Comcast is looking to elbow its way into the burgeoning IoT market.
The nation’s second-largest multi-system operator (MSO) announced plans to partner with Semtech on a trial of LoRa technology in an effort to provide IoT offerings to businesses. The trials will launch in Philadelphia and San Francisco later this year and will focus on uses such as utility metering, environmental monitoring and asset tracking.
“We believe the business-to-business segment of the Internet of Things market is going to expand rapidly over the next decade as businesses look to IoT-based technology to manage their businesses in a more effective and sophisticated manner,” said Sam Schwartz, chief business development officer for Comcast Cable, in a press release. “Technologies such as LoRa are setting the stage for the era of connected devices, and we think our network potentially has a role to play in connecting the millions of internet-enabled devices deployed within enterprises.”
Like technologies offered by Sigfox, Ingenu and some others, LoRa is a low-power, wide-area network (LPWAN) technology designed specifically for IoT scenarios. Such offerings are beginning to gain traction in the IoT as traditional carriers and their partners hammer out standards for LTE-based technologies.
Comcast said that if the trials are successful, it plans to commercially deploy LoRa networks and services across its markets under the brand name machineQ, with the goal of completing those buildouts within 18 to 30 months.
“Semtech is committed to working with Comcast to make LPWAN networks broadly available in the United States,” Semtech CEO Mohan Maheswaran said in a prepared statement. “We believe this will foster innovation by enterprises for new IoT solutions that allow us all to benefit from the advantages of our emerging connected world.”
The announcement marks yet another ambitious step into wireless for Comcast, which recently outlined plans to launch services leveraging its 5-year-old MVNO agreement with Verizon as well as its network of 15 million Wi-Fi hotspots. The company plans to market mobile services to its existing footprint of 28 million fixed-line customers.
Like a few other MSOs, Comcast is poised to use wireless to expand on its existing offerings, increasing revenues from existing customers and creating compelling new services to both consumers and businesses.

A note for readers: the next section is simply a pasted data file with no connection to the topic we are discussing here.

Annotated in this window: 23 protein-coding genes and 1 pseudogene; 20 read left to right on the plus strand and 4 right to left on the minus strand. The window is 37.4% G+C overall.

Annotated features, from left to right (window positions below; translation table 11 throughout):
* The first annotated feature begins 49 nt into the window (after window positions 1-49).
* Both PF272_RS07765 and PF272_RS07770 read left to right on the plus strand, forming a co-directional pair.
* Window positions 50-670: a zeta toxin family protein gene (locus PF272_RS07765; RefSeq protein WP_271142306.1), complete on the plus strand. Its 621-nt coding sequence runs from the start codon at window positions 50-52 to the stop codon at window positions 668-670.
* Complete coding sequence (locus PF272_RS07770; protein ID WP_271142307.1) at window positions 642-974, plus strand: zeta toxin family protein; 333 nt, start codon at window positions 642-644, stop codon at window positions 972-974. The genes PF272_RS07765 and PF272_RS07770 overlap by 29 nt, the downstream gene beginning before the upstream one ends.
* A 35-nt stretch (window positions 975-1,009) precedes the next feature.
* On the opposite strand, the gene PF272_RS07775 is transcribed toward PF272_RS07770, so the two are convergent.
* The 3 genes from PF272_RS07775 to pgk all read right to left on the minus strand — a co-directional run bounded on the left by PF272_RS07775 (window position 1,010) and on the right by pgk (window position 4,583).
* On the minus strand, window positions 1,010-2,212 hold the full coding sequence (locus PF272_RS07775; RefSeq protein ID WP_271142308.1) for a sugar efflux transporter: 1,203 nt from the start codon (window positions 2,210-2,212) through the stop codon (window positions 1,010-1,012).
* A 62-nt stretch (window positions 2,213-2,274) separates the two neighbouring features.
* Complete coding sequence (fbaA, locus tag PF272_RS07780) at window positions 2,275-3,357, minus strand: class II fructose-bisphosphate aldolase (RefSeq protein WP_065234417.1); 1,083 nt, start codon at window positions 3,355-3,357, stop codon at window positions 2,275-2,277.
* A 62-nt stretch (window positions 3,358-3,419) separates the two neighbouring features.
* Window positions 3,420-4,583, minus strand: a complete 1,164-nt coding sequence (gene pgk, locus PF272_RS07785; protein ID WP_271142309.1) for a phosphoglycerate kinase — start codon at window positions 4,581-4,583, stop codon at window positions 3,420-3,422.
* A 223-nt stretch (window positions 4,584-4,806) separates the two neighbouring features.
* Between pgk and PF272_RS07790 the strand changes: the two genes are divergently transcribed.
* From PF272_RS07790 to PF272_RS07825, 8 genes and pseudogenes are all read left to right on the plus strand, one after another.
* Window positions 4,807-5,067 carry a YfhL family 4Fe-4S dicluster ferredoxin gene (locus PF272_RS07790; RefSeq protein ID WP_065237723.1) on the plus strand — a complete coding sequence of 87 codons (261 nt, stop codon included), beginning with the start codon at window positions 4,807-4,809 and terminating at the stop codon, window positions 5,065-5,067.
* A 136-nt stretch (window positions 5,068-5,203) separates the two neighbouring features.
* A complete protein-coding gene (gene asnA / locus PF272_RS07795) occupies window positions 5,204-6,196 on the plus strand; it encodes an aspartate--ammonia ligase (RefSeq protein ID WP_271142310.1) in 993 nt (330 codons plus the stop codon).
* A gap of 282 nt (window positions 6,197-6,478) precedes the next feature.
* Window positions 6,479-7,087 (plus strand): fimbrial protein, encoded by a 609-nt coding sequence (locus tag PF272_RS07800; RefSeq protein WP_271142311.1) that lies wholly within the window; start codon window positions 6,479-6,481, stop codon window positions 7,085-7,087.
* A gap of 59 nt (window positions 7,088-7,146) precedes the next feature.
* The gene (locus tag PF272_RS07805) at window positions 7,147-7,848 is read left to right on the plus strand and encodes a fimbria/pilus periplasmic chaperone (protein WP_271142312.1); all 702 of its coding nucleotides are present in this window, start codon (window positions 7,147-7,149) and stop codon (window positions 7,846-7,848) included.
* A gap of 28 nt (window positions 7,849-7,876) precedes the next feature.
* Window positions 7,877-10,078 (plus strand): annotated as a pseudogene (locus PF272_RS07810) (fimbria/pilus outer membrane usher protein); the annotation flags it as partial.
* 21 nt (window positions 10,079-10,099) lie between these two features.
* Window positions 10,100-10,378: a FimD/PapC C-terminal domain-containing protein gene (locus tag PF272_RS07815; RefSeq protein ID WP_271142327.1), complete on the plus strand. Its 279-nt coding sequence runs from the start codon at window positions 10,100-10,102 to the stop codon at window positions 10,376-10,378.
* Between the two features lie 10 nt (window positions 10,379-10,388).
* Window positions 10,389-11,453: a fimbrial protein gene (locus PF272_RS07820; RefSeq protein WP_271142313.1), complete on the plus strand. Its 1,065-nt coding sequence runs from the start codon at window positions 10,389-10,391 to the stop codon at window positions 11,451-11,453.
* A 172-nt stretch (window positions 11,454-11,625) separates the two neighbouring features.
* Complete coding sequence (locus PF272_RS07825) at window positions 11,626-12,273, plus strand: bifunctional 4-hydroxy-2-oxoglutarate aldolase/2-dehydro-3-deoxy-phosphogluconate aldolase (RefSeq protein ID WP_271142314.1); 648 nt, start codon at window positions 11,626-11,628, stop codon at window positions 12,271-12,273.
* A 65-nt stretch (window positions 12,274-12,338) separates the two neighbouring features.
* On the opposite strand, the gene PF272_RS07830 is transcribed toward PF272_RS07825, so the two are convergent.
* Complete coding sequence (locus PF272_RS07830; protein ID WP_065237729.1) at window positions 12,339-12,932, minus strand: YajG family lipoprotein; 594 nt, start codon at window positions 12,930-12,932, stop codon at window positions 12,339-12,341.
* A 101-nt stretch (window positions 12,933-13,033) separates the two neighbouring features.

“Comcast is in a good position to offer security and home automation IoT services to consumers,” Joe Madden of Mobile Experts told FierceWireless via email. “They already control the broadband connection to the home, and they have a gateway (in the cable box) in the home as a starting point. The company will have a more difficult time breaking out into other markets, but in the Home Automation area they should be a solid contender.”
The move is a clear threat to mobile network operators looking to tap the smart home market. AT&T continues to pursue that space aggressively both in the U.S. and abroad – last month it partnered with the U.K. operator O2 to launch a smart home offering based on AT&T’s Digital Life platform.
Meanwhile, carriers continue to develop cellular-based technologies and standards as they scramble to tap demand for IoT services. Verizon recently vowed to deploy LTE Cat M1 by the end of the year in an effort to connect sensor applications and devices requiring lower throughput. And AT&T this week announced plans to launch a pilot of LTE-M technology in San Francisco by the end of the year.
And LoRa could be particularly well suited for such uses, Madden said.
“LoRa technology will extend the range of possibilities for Comcast beyond the Wi-Fi, Bluetooth, and 802.15.4 options that are normally considered for home automation,” according to Madden. “They may be able to use LoRa technology in cable boxes to achieve better coverage than other unlicensed formats.”
- see Comcast’s press release
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